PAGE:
Killzone 2 is EXACTLY what you think it is. A military themed futuristic shooter with amazing graphics, a flashy campaign mode and a few classy dick jokes. I know, it’s 2012. At Pietriots we game according to our budgets and we take our time, because games are fun. Despite being an old predictable shooter, I felt the need to write about it because I was having a good time. The gameplay is quite impressive and the battlefields really feel alive, it was all going gre-

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I wish the TAKEDOWN kickstarter failed

With the successes of Double Fine’s unnamed adventure game and Wasteland 2Kickstarter is the current darling of the independent gaming community and ‘crowdsourcing’ the hot new buzzword being thrown around by insufferable energetic web 2.0 conmen. Kickstarter hasn’t always been a success though, my favourite unfunded project being the criminals who developed Tony Hawk Ride failing to fund some marble madness clone they wanted to inflict on us. If only the same could be said about smug upstart Serellan’s lame sounding tactical shooter TAKEDOWN.

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Conduit 2 – One Man, Three Balls

Conduit 2 demands your attention. It’s a first person shooter with incredible controls, great graphics, good humour, addictive gameplay, a wealthy amount of options and customisation, and a whole lot of style. It’s a fairly short game, but it’s full blown entertainment from start to finish, and makes no compromises or excuses for it. Michael Ford is here to kick ass and take names, and he’s all out of names. Life’s too short for formality – there’s no time for “the” anymore – this is simply Conduit 2, and it’s time to shoot bad guys.

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Geist Videos – Revisiting The Mature

About a month before suffering my Professional Engineer Exams at the end of October, I fired up Geist for the Nintendo SHEETKYUUB (actually, my Wii system) in an effort to update my aging, neglected GC video library. This recording session was the FIRST and ONLY time I played ANY “dual analog” shooter this entire generation (2006-2011). This experience was HORRIBLE. I kept tarding-out into walls like classic Resident Evil controls, and the screen was stiff and jerky while the camera dragged ass. And the enemies were kind enough to shoot me with 20-30 rifle rounds without killing me, sympathetic to your inability to be a real threat (impotence) given the limitations of the “traditional” input method.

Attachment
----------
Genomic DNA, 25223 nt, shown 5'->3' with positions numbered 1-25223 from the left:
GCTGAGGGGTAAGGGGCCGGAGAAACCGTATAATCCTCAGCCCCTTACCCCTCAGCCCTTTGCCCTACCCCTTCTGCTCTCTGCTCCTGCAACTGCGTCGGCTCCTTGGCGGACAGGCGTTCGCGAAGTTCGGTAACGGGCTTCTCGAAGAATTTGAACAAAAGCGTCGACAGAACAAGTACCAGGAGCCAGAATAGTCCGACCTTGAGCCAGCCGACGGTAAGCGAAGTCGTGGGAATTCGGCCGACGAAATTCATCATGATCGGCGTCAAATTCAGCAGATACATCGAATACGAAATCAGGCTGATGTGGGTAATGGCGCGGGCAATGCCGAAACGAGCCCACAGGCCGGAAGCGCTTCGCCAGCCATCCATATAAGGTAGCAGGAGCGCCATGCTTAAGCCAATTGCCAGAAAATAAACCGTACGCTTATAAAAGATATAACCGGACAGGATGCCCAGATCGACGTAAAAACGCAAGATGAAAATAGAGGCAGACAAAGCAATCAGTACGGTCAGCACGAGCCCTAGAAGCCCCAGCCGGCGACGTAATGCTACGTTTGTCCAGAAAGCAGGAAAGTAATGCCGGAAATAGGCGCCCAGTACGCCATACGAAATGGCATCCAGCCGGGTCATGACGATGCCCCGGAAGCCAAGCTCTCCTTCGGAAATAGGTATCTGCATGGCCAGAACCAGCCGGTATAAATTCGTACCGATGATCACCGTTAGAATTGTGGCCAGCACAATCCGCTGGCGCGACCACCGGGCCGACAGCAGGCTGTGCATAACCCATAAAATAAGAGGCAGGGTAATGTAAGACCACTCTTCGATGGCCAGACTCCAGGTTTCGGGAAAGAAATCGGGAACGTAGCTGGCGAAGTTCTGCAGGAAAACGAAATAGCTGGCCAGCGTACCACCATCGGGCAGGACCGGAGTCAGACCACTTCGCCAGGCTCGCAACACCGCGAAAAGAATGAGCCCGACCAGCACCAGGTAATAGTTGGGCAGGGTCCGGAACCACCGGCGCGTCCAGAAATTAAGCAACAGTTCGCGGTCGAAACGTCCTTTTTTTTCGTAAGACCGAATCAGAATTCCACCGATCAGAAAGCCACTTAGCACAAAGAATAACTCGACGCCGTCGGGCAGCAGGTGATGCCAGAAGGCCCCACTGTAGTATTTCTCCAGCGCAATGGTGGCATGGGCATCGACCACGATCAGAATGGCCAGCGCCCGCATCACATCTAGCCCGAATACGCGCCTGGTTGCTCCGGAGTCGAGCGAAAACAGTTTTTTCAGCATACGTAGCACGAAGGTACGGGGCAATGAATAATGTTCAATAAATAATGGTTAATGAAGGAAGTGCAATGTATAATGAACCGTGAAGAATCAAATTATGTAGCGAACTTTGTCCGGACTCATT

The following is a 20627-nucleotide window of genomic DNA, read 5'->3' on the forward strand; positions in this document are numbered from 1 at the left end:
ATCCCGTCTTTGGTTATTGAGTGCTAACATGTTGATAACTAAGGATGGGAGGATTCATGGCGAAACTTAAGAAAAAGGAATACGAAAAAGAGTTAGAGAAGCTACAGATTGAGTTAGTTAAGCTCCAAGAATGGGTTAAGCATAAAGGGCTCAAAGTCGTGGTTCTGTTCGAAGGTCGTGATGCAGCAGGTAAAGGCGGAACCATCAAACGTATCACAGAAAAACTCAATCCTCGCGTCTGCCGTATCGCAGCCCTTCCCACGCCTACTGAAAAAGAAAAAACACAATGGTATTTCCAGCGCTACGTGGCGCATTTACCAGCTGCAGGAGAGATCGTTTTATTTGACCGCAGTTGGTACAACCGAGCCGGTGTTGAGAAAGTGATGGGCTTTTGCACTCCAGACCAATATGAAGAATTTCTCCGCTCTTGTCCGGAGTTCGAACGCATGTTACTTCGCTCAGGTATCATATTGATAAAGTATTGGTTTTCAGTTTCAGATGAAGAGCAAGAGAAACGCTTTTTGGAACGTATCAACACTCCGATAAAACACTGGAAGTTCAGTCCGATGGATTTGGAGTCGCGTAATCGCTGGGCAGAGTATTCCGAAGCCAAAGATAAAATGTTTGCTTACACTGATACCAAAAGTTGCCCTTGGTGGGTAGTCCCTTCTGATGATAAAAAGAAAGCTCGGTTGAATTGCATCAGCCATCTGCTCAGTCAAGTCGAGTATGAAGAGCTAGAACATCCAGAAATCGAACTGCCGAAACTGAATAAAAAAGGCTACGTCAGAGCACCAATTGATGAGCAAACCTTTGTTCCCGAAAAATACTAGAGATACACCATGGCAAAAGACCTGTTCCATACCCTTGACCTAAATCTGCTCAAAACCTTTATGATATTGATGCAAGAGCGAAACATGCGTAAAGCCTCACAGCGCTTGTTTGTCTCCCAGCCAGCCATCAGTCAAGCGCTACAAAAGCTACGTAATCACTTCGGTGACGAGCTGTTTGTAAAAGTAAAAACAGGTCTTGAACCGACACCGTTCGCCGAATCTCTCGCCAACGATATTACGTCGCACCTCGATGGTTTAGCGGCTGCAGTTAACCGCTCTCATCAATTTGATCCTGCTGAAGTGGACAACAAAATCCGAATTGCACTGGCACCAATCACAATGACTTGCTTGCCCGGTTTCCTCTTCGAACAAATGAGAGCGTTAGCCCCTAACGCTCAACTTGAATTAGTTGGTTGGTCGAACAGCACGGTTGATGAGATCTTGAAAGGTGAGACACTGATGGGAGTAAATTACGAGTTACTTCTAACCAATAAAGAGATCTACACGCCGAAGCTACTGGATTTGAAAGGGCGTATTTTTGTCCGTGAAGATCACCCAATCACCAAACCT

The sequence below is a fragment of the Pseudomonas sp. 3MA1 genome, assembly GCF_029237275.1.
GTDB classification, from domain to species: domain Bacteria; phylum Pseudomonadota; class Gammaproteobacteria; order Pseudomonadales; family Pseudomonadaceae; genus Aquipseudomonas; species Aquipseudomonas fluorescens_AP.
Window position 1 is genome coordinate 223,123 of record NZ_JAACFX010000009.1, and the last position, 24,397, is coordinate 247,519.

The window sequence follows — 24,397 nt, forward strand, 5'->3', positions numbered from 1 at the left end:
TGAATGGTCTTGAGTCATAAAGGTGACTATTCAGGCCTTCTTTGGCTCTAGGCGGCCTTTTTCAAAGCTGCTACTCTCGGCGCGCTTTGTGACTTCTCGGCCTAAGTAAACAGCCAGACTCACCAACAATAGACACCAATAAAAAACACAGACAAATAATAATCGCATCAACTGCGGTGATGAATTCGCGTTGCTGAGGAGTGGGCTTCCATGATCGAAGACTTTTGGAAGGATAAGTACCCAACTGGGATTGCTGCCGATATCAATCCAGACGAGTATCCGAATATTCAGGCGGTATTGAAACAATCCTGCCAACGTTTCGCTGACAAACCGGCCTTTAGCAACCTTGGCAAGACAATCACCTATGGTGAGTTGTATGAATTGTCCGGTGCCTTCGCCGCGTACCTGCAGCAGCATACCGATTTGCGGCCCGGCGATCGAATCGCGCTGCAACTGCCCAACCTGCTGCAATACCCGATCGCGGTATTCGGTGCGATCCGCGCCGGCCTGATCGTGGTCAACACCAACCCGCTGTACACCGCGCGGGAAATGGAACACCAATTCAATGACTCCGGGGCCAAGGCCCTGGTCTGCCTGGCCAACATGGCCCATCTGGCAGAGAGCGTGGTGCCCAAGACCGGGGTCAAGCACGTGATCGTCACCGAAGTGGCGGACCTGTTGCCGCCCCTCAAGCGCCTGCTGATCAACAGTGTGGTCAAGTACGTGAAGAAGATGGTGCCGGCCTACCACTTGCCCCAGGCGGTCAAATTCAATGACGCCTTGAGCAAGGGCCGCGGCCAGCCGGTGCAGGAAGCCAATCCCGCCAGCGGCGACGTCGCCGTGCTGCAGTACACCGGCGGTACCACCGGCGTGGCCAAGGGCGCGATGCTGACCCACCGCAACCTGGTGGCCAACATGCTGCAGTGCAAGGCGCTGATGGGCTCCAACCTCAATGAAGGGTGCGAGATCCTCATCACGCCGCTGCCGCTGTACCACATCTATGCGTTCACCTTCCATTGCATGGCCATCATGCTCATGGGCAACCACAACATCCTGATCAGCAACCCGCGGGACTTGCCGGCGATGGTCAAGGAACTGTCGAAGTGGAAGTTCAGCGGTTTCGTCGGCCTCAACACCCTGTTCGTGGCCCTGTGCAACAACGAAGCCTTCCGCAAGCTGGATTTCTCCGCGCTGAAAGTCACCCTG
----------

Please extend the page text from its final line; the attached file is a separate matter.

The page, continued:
From what I hear, today’s shooty games treat customers like children more than ever; probably because it’s the most appropriate thing to do.

Why do people keep playing like this after 10 years? (and keep paying for it?)  Why are games still made this way? What’s wrong with this industry?

Luckily, the game’s first-person adventure (FPA) principles are still intact and meaningful after all these years.

Does anyone remember the former upcoming next-generation “possession mechanic” zombie action-strategy title, Possession? Nope, nobody.

Congrats, n-Space – despite the cruel passage of time, your masterpiece is still unrivaled.

View/Download:
Geist, 7 videos (DivX)

Conduit 2 Wiimote Controls

I guess the timing is right to present the sequel to our Conduit/GoldenEye Wiimote Controls – my control settings for the first Conduit adapted to the sequel to The Conduit, which isn’t exactly The Conduit 2, but simply Conduit 2, a.k.a. DUKE NUKEM’s official return to video games. (The previous Note still applies, so keep those conditions in mind) My controls are geared toward an exploration/realism perspective, so it’s probably not the l337 onrine FPS’ing scheme suited to all those childish twitch-turning high-jumping strafe-running genre conventions that you were hoping to employ. I am raging infinity suns, but it’s not how I play shooty games.

Fortunately, this project includes somewhat less ranting and more explanation/analysis. Read on for screens/details and technical issues the gaming press probably didn’t mention in the reviews.